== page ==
Cheers
Sir Harrok
 

(un)reason

Making the Legend
Validated User
I'm with Skiorht... these sort of articles were like gold, they really were. They saved me many hours of research in the library... which these days of course I can do in less than a second through google.

Cheers
Sir Harrok
Oh, it's not that I have a problem with them. It wouldn't be the proper old skool experience without them, and I intend to use many of them in the future. Its just the volume of stuff I'm consuming at the moment. After a while, it all starts to blur into one.
 

Skiorht

Despair Shouter
Validated User
Oh, it's not that I have a problem with them. It wouldn't be the proper old skool experience without them, and I intend to use many of them in the future. Its just the volume of stuff I'm consuming at the moment. After a while, it all starts to blur into one.
I certainly can appreciate that. I've been skimming the issues at the same rate you've been reading them, and I'm exhausted. Just wait until you hit the issues most of the RPGnet readers have experience with...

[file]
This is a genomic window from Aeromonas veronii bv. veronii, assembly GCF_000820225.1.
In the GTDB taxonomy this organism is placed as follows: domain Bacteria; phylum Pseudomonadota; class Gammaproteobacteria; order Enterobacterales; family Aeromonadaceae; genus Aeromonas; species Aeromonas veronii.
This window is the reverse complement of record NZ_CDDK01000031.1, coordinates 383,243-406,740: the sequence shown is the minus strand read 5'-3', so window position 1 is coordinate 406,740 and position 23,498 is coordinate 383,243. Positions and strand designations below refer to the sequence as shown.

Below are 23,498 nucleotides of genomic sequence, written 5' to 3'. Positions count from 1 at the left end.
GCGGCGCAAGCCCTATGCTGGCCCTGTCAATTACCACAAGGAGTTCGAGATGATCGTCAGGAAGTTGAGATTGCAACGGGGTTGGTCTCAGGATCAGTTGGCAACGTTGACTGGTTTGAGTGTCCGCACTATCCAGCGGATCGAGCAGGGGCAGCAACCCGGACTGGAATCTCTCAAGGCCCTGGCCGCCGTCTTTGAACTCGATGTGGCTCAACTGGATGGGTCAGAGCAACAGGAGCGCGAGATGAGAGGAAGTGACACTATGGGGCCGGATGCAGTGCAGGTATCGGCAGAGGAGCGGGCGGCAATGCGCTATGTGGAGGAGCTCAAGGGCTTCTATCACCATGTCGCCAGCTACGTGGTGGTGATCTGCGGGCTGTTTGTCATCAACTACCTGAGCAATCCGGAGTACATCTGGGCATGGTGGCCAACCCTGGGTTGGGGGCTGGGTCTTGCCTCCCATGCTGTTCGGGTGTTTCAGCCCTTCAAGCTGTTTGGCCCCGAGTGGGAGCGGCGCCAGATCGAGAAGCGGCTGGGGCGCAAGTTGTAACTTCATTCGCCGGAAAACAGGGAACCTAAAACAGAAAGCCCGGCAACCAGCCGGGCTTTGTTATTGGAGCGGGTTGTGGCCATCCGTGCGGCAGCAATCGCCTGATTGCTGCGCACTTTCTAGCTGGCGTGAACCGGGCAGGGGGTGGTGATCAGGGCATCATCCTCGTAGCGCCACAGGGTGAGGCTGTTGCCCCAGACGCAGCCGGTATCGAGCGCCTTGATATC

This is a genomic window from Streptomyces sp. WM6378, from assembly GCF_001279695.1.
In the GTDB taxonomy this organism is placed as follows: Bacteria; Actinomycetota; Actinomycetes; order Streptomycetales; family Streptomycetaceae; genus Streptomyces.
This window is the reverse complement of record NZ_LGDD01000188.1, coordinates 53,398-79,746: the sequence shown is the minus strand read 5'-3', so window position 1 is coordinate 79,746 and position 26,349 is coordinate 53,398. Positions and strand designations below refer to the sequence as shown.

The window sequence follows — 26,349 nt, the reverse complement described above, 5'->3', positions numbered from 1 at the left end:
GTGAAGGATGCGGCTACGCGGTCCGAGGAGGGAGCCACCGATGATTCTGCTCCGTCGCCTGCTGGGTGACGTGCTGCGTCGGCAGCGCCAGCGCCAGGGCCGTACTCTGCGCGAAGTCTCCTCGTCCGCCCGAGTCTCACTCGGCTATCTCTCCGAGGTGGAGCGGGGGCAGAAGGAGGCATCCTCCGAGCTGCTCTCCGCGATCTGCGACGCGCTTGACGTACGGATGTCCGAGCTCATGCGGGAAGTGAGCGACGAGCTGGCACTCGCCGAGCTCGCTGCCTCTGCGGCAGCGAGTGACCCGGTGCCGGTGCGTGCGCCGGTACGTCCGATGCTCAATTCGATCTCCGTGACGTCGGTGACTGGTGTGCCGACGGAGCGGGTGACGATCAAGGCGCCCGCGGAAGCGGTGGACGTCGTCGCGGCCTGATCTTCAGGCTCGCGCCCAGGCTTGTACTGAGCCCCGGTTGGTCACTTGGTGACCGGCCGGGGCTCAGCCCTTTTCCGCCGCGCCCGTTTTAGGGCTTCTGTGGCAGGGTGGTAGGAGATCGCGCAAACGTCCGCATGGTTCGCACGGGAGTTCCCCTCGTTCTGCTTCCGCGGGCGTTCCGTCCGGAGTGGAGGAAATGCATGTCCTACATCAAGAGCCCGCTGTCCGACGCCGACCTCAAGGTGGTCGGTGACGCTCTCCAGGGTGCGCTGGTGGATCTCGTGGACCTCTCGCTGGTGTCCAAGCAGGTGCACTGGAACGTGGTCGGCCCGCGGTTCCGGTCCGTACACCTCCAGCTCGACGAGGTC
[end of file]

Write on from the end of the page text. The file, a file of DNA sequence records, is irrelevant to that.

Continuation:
(un)reason

Making the Legend
Validated User
Dragon Issue 49: May 1981

part 3/4

Dragon's bestiary: The Nogra. Didn't we already have this in a previous issue. I'm gonna have to start keeping an index so I can quickly check questions like this. :Sigh: More bloody work. (quite a bit of checking later) No, I must be premembering things, or I've seen this guy elsewhere in mythology, only exactly where has slipped my concious mind. Anyway, tis a creepy felinoid that is constantly enveloped in darkness. Quite possibly a distant relative of the displacer beast, as they have a similar appearance and schtick.

Leomunds tiny hut: What was I just saying about too much recycling? Len takes another shot at the alchemist. Not that they're badly done, like the other recent classes, they have definitely improved on their previous versions in the design stakes. They're still poor cousins to the wizard though. Frankly, the frequency with which they come up baffles me.